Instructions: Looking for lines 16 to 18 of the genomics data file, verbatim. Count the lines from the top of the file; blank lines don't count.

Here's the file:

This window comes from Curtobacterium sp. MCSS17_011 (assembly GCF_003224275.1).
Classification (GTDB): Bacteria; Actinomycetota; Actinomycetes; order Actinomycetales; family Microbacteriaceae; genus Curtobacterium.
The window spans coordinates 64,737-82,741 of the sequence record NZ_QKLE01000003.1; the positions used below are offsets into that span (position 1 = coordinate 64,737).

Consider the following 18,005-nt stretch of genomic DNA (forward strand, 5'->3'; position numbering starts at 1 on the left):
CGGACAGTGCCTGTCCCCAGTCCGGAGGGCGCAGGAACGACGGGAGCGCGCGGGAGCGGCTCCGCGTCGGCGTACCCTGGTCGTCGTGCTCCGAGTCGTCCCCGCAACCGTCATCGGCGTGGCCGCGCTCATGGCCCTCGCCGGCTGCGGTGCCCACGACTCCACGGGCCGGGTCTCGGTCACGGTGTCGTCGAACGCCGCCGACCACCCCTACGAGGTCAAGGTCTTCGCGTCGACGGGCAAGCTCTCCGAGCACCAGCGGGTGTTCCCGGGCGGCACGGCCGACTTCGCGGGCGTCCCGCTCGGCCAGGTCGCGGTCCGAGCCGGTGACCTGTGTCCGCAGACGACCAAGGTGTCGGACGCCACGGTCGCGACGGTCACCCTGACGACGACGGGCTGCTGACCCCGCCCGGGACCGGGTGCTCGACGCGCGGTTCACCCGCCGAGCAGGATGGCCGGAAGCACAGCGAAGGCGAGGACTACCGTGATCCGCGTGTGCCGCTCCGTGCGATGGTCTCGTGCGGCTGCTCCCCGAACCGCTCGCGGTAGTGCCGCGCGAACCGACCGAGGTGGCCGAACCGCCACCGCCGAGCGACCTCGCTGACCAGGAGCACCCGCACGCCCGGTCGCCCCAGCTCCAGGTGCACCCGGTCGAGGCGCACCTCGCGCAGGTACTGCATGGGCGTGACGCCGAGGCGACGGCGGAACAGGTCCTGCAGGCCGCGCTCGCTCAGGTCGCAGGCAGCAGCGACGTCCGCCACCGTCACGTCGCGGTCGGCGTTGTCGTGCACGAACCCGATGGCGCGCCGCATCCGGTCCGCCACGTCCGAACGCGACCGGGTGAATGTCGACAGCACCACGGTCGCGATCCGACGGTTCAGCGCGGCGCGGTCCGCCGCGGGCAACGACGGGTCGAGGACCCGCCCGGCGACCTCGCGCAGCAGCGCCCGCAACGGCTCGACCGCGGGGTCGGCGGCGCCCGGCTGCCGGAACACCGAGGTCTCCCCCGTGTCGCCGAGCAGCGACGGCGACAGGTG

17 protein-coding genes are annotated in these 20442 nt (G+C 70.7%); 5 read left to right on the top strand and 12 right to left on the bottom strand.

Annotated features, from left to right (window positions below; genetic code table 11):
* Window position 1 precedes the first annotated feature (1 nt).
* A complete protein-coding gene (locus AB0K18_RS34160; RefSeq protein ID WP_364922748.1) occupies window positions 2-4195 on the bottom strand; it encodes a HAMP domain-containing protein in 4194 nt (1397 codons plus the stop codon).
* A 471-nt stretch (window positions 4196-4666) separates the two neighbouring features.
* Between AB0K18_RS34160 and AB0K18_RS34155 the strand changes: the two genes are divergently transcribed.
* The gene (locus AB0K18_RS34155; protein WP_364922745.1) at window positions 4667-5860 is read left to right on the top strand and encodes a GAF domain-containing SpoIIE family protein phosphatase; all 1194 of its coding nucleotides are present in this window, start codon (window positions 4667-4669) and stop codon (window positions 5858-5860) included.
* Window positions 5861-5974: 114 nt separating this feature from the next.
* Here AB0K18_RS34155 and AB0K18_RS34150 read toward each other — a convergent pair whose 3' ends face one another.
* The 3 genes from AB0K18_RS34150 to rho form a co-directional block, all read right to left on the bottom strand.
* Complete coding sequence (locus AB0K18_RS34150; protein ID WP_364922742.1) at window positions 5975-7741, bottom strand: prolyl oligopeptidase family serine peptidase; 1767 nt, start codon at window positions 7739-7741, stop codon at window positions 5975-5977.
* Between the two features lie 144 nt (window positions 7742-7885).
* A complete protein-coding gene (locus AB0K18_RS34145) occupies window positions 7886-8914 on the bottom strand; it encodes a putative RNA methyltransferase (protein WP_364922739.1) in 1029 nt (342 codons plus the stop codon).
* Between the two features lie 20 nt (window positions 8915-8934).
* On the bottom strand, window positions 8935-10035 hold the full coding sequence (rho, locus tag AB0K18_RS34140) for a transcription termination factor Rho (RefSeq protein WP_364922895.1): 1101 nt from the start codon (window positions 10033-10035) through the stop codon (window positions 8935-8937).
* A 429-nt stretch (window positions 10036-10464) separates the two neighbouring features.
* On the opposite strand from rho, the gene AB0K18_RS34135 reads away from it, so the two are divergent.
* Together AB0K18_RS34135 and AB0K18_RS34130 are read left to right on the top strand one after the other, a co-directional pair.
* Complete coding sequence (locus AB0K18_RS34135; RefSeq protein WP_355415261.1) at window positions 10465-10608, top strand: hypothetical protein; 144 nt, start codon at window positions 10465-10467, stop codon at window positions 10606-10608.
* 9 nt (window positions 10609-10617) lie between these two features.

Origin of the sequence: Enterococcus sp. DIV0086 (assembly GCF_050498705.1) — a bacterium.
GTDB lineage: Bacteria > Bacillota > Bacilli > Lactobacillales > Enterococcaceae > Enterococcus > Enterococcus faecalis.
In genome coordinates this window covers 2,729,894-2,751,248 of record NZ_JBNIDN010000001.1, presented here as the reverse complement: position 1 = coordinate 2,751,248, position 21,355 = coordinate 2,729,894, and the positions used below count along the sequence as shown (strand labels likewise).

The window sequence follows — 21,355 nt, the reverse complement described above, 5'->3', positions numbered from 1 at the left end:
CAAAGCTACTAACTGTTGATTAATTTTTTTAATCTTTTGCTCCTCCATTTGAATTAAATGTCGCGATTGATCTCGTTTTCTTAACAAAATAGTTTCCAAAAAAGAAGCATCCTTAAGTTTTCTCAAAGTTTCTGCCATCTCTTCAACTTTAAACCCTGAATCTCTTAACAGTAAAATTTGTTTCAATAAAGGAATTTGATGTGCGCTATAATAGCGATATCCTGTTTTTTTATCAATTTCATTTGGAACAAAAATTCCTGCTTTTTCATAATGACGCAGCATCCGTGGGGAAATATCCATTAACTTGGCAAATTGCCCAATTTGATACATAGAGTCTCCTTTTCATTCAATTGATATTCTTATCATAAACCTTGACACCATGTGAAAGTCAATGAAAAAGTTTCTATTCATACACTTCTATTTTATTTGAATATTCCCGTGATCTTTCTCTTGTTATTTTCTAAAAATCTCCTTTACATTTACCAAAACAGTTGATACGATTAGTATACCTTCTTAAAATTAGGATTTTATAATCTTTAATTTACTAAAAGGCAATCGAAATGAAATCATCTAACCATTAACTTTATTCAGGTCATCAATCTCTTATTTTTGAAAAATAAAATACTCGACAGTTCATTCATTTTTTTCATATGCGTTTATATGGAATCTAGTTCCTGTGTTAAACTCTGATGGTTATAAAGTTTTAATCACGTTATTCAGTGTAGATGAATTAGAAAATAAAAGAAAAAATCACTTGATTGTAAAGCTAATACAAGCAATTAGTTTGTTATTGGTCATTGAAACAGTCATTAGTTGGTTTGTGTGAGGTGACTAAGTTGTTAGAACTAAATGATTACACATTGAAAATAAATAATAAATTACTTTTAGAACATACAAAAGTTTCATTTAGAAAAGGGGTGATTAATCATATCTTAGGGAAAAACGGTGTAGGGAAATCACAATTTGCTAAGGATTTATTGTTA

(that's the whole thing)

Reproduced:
* Complete coding sequence (locus AB0K18_RS34150; protein ID WP_364922742.1) at window positions 5975-7741, bottom strand: prolyl oligopeptidase family serine peptidase; 1767 nt, start codon at window positions 7739-7741, stop codon at window positions 5975-5977.
* Between the two features lie 144 nt (window positions 7742-7885).
* A complete protein-coding gene (locus AB0K18_RS34145) occupies window positions 7886-8914 on the bottom strand; it encodes a putative RNA methyltransferase (protein WP_364922739.1) in 1029 nt (342 codons plus the stop codon).